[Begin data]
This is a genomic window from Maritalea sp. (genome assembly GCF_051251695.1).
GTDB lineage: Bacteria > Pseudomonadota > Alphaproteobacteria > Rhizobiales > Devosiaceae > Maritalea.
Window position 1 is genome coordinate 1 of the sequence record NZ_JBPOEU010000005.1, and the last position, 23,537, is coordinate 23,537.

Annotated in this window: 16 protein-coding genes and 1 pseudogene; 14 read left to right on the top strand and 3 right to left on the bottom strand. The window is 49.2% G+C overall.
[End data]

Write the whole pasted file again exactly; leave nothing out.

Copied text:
This is a genomic window from Maritalea sp. (genome assembly GCF_051251695.1).
GTDB lineage: Bacteria > Pseudomonadota > Alphaproteobacteria > Rhizobiales > Devosiaceae > Maritalea.
Window position 1 is genome coordinate 1 of the sequence record NZ_JBPOEU010000005.1, and the last position, 23,537, is coordinate 23,537.

Annotated in this window: 16 protein-coding genes and 1 pseudogene; 14 read left to right on the top strand and 3 right to left on the bottom strand. The window is 49.2% G+C overall.